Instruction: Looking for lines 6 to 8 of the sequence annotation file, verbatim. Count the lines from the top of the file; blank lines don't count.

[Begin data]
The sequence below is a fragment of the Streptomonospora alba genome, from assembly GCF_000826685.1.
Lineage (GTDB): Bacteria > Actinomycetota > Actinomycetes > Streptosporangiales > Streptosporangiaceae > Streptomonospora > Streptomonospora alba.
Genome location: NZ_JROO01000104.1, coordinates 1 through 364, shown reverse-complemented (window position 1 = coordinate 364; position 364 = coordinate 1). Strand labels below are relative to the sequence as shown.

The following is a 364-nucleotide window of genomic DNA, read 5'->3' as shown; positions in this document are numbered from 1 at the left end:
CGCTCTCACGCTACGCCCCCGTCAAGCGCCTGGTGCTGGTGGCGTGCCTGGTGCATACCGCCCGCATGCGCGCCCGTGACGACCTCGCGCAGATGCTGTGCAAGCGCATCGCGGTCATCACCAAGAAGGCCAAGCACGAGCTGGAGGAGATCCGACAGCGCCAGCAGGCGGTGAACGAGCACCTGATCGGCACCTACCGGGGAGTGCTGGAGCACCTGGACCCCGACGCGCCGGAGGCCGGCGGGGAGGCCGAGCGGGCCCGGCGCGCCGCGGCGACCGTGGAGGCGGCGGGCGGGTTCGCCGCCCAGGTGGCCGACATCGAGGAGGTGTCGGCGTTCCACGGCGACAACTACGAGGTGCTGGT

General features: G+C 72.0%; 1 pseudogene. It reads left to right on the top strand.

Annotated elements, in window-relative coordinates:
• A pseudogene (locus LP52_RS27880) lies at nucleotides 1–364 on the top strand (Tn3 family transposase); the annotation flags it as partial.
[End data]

General features: G+C 72.0%; 1 pseudogene. It reads left to right on the top strand.

Annotated elements, in window-relative coordinates:
• A pseudogene (locus LP52_RS27880) lies at nucleotides 1–364 on the top strand (Tn3 family transposase); the annotation flags it as partial.